From the record before us, this question was not embodied in the issues determined and fixed by the pre-trial order. That order is inadequate in that the specific acts of negligence relied upon are not set out, but leaves the broad allegation of negligence as the basis of appellant's case. It is silent as to any contention of the reliance upon res ipsa loquitur. The first reference in the record to any such contention is the requested instruction submitted by appellants. It was not referred to by appellanths counsel when he moved for a directed verdict at the close of all of the evidence. In fact, at that point counsel for plaintiffs stated, 'I submit that on the face of the evidence, the negligence of the defendant Brazel is clearly shown.' At that late stage of the case, counsel was apparently relying upon specific acts of negligence and not upon the theory of res ipsa loquitur to prove his case.


The record fails to disclose the basis of the court's refusal to submit the case on this issue. The issues were fixed and determined by the pre-trial order, which specifically recites that such order shall govern and control the course of the trial and may not be amended except by consent of the parties or by order of the court to prevent manifest injustice in conformity with Rule 16(6), Federal Rules of Civil Procedure, 28 U.S.C.A.1 The injection of the theory of res ipsa loquitur into the case came too late, and in the absence of an agreement between the parties, or an order permitting amendment of the pre-trial order to include the issue, in order to prevent manifest injustice, the court properly rejected the requested instruction and refused to submit the case on that theory.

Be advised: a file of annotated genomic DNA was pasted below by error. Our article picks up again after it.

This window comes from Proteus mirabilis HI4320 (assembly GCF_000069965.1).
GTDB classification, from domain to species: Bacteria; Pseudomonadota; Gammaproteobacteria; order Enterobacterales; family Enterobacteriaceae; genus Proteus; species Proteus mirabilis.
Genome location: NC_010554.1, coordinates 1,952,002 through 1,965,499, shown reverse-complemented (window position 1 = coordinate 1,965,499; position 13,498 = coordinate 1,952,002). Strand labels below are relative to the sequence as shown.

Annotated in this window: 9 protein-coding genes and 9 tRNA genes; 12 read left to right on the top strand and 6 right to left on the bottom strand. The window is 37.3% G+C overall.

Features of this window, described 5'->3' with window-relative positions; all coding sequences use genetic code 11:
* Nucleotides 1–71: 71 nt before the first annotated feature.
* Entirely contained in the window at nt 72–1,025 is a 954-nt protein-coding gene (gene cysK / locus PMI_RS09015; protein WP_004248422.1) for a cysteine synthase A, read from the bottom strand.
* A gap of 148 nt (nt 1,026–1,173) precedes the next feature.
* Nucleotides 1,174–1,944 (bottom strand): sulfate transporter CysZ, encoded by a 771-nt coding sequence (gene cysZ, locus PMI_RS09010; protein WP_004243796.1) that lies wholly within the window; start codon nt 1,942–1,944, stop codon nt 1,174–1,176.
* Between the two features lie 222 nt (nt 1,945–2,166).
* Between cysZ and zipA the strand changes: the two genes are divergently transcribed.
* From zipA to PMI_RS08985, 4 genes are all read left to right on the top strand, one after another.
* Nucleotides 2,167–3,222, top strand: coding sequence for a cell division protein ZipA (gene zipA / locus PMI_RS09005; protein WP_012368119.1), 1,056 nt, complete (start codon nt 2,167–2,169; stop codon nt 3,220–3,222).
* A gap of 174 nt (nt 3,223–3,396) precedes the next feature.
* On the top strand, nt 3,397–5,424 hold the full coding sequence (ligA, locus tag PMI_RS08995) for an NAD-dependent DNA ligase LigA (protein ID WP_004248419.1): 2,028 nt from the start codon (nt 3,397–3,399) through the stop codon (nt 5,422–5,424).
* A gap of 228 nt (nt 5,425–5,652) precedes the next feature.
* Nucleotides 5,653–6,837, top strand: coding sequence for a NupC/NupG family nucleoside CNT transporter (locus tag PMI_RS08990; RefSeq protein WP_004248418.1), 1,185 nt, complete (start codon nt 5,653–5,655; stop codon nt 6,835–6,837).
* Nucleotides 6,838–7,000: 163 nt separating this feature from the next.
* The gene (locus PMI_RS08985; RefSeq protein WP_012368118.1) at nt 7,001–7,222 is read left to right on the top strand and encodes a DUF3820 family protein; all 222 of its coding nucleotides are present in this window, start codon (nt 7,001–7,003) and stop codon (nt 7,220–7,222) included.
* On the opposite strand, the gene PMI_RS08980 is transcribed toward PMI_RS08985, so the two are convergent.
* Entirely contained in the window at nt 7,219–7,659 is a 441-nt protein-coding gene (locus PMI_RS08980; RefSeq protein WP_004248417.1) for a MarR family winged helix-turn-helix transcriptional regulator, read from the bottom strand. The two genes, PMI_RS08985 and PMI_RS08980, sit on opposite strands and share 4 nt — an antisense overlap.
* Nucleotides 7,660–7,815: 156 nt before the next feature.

Beyond this technical ground, the facts of the case do not disclose a basis for resort to the doctrine of res ipsa loquitur. The mere happening of a collision between two automobiles does not present such a situation, nor is the mere skidding of an automobile of such an uncommon or unusual character as to constitute, if unexplained, evidence of the driver's negligence so as to render the doctrine applicable. Therefore, the instruction given by the court, as set out above, was a correct statement of the law applicable to the case. 5 Am.Jur., Automobiles, 609, 610, pp. 840, 841; National Construction Company v. Holt, 137 Colo. 208, 322 P.2d 1046; Saliman v. Silk, 118 Colo. 220, 194 P.2d 304; Yellow Cab Co. v. Hodgson, 91 Colo. 365, 14 P.2d 1081, 83 A.L.R. 1156; Denver & R.G.R. Co. v. Thompson, 65 Colo. 4, 169 P. 539; 65 C.J.S. Negligence 220(8), p. 1014; cf. La Rocco v. Fernandez, 130 Colo. 523, 277 P.2d 232.


The purpose of a jury instruction on unavoidable accident is to permit the jury to find that the accident was an extraordinary occurrence and that the ordinary care required of all parties concerned would not have averted it. Union Pacific R. Co. v. Shupe, 131 Colo. 271, 280 P.2d 1115. In the same case the court points out that the giving of such an instruction would furnish guidance to the jury in finding no negligence on either side.


The case of Piper v. Mayer, Colo., 360 P.2d 433, is cited by both parties in support of their respective positions on the giving of an unavoidable accident instruction. That case again gave approval, by the Supreme Court of Colorado, to the giving of such an instruction in the proper case. It puts the emphasis on the unforeseeability or unpreventable character of the occurrence and determines the criterion for application to the lack of negligence or fault on the part of anyone involved.